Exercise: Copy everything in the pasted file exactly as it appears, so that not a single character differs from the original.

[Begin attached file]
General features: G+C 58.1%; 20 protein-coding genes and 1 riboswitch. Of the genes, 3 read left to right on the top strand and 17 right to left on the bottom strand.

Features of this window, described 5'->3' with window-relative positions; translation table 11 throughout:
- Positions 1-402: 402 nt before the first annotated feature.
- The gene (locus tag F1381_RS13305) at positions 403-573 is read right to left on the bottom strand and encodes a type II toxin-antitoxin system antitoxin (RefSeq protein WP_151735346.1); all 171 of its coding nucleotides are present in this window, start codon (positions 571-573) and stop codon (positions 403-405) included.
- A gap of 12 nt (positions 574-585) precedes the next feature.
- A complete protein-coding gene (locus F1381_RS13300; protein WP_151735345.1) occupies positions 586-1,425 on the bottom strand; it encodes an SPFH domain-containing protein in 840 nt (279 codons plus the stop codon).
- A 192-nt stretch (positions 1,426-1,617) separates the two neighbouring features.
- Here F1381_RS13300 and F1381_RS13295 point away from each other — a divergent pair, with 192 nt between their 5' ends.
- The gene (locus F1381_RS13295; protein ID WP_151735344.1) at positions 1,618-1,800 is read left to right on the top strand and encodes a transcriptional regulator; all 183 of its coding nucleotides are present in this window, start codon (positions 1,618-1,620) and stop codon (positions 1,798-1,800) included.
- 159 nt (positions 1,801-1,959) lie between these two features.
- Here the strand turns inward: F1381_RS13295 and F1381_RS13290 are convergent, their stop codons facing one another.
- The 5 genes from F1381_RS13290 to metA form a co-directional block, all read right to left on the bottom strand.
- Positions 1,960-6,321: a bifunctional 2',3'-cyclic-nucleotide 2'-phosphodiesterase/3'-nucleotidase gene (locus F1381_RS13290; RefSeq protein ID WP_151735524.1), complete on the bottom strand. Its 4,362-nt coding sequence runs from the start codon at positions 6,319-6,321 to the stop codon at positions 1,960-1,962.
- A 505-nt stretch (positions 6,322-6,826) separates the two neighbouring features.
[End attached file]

General features: G+C 58.1%; 20 protein-coding genes and 1 riboswitch. Of the genes, 3 read left to right on the top strand and 17 right to left on the bottom strand.

Features of this window, described 5'->3' with window-relative positions; translation table 11 throughout:
- Positions 1-402: 402 nt before the first annotated feature.
- The gene (locus tag F1381_RS13305) at positions 403-573 is read right to left on the bottom strand and encodes a type II toxin-antitoxin system antitoxin (RefSeq protein WP_151735346.1); all 171 of its coding nucleotides are present in this window, start codon (positions 571-573) and stop codon (positions 403-405) included.
- A gap of 12 nt (positions 574-585) precedes the next feature.
- A complete protein-coding gene (locus F1381_RS13300; protein WP_151735345.1) occupies positions 586-1,425 on the bottom strand; it encodes an SPFH domain-containing protein in 840 nt (279 codons plus the stop codon).
- A 192-nt stretch (positions 1,426-1,617) separates the two neighbouring features.
- Here F1381_RS13300 and F1381_RS13295 point away from each other — a divergent pair, with 192 nt between their 5' ends.
- The gene (locus F1381_RS13295; protein ID WP_151735344.1) at positions 1,618-1,800 is read left to right on the top strand and encodes a transcriptional regulator; all 183 of its coding nucleotides are present in this window, start codon (positions 1,618-1,620) and stop codon (positions 1,798-1,800) included.
- 159 nt (positions 1,801-1,959) lie between these two features.
- Here the strand turns inward: F1381_RS13295 and F1381_RS13290 are convergent, their stop codons facing one another.
- The 5 genes from F1381_RS13290 to metA form a co-directional block, all read right to left on the bottom strand.
- Positions 1,960-6,321: a bifunctional 2',3'-cyclic-nucleotide 2'-phosphodiesterase/3'-nucleotidase gene (locus F1381_RS13290; RefSeq protein ID WP_151735524.1), complete on the bottom strand. Its 4,362-nt coding sequence runs from the start codon at positions 6,319-6,321 to the stop codon at positions 1,960-1,962.
- A 505-nt stretch (positions 6,322-6,826) separates the two neighbouring features.